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Times are tough. While COVID-19 effects the daily lives of everyone around the globe in countless ways, employers are finding more and more dire need to keep employees, partners, and other stakeholders safe, active, engaged, and productive.
The workforce who are working from the safety of their homes are keeping their health preserved – which is priority number one. However, maintaining focus and engagement may prove to be a challenge for some.
It’s important for companies to take action, by actively communicating and getting creative to keep morale up, stress low, and productivity high.
Business-as-usual does not have to mean lack of communication. It’s important to keep teams updated. Even if everything is (for the most part) status quo, it’s vital for employees to hear from the company more regularly than usual. People will want to know that things are okay, or even if that they aren’t. They’ll want to hear the company’s take on the environment and what it might mean for the business. Many may have questions they’re afraid to ask and could be encouraged to.
Along with just COVID-related communication, teams may be finding it more difficult than usual to operate normally. Information and developments that are otherwise easy to pick up in-person might miss the radar of a remote workforce. This makes team, divisional, even company all-hands meeting as important as ever (virtually of course). Consider adding more items to the agenda, perhaps even repeating information that’s already been shared. Making these meetings more frequent than usual is also a good idea.
In addition to team and company check-ins, personal touch-base is more significant now than usual. Encouraging managers to regularly check in with their individual team members ensures a connection that could otherwise be missed. Connecting on a personal level is more important now than it has been in quite a while. Many managers find themselves with more of a therapist has than usual, checking temperatures and helping teams through a strange and difficult time.
Some employees may need more managerial guidance than what’s afforded in a remote environment. Some may have personal concerns and reservations to share which they may not want aired in a more public team meeting. Encouraging dialogue and empathy can go a long way.
Disengagement or lack of productivity can occur due to fear, complacency, or other psychological factors. But for some, more of a timing factor makes their days more difficult.
Strange times call for flexible measures. Kids at home, errands to run, and other life factors can get in the way of an otherwise uninterrupted daily schedule. The current situation differs from the norm, thus flexibility to confirm to a new (albeit temporary norm) is important and can lead to value.
Considering unorthodox working hours can have way more of an impact than it seems. A three-hour break during the day may not seem ideal. But an extra and more productive 1.5 hours in the early morning and 1.5 hours later at night to make up for the missing three leads to a more fruitful workday, as well as an accommodated employee.
Campaigning all of the best practices in remaining healthy and avoiding infection is imperative. Many companies are doing this well, and adhering to the credible CDC guidelines to advise employees on remaining vigilant and healthy.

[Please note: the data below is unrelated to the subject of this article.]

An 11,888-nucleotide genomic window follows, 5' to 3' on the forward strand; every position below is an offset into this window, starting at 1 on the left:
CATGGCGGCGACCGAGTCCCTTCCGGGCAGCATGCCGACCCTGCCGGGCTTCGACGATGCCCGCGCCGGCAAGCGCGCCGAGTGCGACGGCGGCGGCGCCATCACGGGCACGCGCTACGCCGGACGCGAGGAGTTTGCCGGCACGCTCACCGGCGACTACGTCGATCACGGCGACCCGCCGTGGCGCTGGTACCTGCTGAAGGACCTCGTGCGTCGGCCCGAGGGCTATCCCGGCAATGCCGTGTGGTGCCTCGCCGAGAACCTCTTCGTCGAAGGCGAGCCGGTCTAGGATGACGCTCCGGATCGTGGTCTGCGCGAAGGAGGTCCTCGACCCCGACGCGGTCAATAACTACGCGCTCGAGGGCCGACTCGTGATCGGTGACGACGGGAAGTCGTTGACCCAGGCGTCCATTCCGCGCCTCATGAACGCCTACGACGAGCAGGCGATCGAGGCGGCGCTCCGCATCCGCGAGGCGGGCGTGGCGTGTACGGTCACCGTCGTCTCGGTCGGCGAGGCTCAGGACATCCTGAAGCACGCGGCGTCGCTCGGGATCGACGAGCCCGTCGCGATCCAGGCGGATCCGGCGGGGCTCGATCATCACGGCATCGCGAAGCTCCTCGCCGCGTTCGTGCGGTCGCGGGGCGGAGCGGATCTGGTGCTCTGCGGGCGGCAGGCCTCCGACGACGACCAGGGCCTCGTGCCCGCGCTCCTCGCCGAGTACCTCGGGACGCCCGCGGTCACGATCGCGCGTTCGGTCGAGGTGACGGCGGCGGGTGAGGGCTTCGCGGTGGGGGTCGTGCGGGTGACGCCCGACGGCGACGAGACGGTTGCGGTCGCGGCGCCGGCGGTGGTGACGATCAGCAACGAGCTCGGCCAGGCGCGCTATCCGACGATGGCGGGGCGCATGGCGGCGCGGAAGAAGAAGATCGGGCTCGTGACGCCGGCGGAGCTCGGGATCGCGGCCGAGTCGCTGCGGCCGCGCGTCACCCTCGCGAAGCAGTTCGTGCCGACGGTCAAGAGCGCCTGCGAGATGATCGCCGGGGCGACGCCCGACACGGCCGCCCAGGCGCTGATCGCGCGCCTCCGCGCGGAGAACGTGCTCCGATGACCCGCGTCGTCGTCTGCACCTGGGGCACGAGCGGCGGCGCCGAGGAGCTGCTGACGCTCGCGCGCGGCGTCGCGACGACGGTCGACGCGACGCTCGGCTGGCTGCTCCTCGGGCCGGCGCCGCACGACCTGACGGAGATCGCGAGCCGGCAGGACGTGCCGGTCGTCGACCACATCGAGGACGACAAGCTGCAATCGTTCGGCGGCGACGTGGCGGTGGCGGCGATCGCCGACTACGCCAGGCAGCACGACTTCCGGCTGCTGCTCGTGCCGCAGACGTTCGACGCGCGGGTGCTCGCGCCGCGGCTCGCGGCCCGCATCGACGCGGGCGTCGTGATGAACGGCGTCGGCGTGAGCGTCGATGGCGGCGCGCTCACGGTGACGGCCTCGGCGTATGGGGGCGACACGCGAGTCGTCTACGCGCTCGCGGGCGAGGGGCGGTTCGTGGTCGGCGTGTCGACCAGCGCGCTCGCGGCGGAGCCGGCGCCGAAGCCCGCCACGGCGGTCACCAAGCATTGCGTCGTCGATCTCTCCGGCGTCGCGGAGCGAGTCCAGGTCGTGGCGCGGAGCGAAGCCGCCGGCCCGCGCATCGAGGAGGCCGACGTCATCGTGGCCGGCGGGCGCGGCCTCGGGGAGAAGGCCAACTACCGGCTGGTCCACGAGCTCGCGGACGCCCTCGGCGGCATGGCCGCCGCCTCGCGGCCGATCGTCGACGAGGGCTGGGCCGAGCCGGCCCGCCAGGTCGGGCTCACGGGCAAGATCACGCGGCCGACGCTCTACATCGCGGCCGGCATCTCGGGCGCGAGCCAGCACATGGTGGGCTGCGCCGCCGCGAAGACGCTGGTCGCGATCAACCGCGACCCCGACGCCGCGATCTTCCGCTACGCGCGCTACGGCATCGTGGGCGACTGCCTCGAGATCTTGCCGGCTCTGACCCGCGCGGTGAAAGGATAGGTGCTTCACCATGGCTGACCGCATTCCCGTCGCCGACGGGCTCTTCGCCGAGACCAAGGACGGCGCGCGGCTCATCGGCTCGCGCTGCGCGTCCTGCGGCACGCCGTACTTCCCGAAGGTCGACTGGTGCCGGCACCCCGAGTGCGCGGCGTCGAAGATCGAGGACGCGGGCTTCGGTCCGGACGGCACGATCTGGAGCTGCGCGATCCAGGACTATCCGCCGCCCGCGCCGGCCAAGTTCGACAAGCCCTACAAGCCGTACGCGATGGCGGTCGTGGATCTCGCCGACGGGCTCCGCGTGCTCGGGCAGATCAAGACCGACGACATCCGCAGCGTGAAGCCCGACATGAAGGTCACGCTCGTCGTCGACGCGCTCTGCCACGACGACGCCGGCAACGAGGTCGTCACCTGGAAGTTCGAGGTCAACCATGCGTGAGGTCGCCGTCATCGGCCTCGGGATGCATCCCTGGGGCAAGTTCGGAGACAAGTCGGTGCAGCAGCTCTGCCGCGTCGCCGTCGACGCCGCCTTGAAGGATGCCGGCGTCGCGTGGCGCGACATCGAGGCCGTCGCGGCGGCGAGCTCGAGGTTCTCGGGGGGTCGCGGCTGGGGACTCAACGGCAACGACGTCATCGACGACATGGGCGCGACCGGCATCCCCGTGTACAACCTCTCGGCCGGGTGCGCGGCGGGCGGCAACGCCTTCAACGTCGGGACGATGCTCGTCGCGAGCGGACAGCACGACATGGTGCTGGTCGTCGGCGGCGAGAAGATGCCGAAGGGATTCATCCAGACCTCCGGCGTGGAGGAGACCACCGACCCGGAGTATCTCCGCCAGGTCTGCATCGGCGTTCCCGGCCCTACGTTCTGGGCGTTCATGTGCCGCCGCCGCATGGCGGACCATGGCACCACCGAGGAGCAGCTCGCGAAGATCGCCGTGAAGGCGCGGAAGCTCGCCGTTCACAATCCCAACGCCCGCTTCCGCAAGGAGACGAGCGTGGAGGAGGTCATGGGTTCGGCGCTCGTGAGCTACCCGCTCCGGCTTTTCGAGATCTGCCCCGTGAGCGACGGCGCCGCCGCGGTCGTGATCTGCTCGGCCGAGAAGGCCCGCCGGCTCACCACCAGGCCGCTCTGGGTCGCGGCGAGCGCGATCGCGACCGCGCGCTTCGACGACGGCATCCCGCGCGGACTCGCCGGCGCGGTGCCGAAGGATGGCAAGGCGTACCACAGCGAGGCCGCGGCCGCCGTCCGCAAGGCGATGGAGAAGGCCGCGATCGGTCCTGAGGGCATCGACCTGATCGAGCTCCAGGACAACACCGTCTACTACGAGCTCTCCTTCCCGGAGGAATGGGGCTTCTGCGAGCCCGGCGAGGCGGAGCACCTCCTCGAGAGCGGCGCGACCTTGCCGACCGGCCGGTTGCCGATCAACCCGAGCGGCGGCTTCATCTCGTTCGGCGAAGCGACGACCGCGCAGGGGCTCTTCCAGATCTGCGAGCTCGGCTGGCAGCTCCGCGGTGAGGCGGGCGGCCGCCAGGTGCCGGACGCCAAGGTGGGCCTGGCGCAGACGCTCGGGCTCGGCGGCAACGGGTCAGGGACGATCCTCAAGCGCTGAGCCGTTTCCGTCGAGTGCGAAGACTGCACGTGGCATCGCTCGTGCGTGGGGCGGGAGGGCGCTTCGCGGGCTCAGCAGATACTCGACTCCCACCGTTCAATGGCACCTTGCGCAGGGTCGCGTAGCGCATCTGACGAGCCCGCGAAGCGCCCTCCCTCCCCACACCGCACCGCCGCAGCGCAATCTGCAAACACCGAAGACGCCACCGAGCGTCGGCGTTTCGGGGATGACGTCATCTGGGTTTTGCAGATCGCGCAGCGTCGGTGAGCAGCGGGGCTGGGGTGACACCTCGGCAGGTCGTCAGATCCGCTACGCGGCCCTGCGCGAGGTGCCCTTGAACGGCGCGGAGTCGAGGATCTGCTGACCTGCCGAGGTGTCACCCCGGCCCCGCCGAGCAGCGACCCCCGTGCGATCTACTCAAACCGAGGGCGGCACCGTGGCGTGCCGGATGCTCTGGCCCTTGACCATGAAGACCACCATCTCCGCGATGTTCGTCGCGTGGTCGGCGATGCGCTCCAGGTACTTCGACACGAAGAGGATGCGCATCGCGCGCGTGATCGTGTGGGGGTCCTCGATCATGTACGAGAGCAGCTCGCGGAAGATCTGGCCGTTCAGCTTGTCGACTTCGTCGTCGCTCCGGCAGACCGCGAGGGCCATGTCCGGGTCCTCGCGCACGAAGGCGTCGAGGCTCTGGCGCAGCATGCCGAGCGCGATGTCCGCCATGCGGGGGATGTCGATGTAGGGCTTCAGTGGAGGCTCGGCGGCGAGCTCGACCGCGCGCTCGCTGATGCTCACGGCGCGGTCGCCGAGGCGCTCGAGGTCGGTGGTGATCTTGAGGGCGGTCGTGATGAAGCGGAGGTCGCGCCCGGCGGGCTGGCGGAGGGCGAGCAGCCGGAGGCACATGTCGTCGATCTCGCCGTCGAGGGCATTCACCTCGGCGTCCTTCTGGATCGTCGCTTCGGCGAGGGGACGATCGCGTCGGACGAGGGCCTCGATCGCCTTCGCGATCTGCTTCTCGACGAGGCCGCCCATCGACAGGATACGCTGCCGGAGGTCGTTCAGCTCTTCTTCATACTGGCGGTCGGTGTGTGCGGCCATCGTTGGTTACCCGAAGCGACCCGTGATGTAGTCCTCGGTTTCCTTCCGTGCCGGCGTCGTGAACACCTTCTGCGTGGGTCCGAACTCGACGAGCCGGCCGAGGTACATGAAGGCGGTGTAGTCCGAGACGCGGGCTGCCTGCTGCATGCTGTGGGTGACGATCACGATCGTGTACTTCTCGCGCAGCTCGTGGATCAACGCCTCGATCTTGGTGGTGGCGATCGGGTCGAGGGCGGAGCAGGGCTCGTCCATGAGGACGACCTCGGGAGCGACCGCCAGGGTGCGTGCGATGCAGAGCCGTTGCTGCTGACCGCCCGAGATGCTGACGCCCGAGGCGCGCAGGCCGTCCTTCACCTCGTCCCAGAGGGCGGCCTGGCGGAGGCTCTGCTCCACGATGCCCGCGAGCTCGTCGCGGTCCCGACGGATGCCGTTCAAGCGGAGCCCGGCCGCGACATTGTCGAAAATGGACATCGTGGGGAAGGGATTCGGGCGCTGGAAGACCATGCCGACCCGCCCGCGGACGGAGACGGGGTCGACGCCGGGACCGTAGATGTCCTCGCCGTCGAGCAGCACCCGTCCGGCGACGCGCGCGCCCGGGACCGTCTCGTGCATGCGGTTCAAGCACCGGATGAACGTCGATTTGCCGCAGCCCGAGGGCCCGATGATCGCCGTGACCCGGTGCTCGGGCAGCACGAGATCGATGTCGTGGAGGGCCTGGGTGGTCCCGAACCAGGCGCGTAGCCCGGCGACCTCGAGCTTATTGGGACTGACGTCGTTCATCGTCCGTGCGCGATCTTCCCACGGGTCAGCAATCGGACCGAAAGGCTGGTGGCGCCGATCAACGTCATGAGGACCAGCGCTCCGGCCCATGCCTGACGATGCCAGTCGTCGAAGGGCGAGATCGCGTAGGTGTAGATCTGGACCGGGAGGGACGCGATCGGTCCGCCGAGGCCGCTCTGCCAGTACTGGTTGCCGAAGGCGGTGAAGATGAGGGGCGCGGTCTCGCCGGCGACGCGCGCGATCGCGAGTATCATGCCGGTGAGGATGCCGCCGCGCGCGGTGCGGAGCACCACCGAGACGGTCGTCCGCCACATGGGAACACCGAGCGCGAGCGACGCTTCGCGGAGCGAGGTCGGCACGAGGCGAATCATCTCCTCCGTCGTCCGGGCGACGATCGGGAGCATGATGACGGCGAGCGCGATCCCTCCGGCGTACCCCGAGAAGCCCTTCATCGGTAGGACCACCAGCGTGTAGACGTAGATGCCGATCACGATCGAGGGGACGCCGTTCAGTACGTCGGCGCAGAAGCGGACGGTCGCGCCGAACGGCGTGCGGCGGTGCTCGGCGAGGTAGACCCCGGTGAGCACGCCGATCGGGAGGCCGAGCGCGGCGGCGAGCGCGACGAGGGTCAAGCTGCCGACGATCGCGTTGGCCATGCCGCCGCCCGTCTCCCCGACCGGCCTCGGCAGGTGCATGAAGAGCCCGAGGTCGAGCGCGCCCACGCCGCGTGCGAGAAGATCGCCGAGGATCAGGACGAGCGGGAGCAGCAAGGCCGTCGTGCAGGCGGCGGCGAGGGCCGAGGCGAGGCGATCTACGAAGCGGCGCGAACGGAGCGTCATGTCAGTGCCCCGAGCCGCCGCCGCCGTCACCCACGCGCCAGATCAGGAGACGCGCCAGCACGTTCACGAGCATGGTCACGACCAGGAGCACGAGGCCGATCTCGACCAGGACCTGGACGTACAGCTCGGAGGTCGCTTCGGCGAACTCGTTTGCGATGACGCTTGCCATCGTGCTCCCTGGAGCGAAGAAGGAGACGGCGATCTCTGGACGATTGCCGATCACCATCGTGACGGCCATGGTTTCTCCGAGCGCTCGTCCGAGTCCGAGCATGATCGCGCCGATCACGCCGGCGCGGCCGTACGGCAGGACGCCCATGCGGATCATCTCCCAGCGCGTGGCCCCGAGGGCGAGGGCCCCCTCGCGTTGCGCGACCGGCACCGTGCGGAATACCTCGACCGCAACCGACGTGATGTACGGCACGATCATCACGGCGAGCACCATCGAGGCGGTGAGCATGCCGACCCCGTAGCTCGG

Along with preventing disease, stagnancy is a greater concern than it usually is. It’s easy to get a day started on the couch, only to realize the day is now ending after barely getting up all day. Commutes, lunch breaks, and walks-around the office that help us get our steps in are now on hold. This creates a sacrifice for personal wellness and could even weaken immune systems.
Companies can help in this health concern. Simply put, encourage daily exercise. Employees who may feel guilt stepping away from the laptop for a quick walk around the neighborhood or workout video, will feel reassured that this is not only acceptable but encouraged.
Send encouraging messages with regard to wellness, daily workouts, tips and suggestions on staying healthy and energized. Employee wellness is a cornerstone of employee productivity. Don’t underestimate it!
Along with being more physically sedentary than usual, some roles, depending on their type of work, may find themselves unchallenged mentally simply because they may have less to do. Work slowing down in the interim can leave employees or partners with some valuable bandwidth.
Some companies are leveraging this open time to boost learning and education about their business. An underutilized LMS, product and service overviews, videos and other training material that might get overlooked by a busy workforce is now prime for attention.
Consider encouraging or even rewarding the consumption of these or even new pieces of material for employees to get their minds in better fighting shape. They could come out of the other end a much stronger player as a result!
We’re experiencing a bad public health and economic situation, yet a renaissance in creativity. Companies are pulling out all the stops to get morale and engagement up during a bleak and somber era.
At WorkStride, we’ve been leveraging our Slack system by adding new channels dedicated to non-work-related areas, like Fitness and Cooking. Employees are sharing their workout routines and tips, as well as their unique concoctions made from the pantry. Our Zoom videoconferencing system has been very leveraged for meetings, of course, but also for virtual game nights 3 nights per week, open to all employees to participate or watch.
The ideas are endless, but the imaginative efforts put forth into boost morale, getting people to interact more, and overall creating a more positive work-from-home experience will be noticed and appreciated.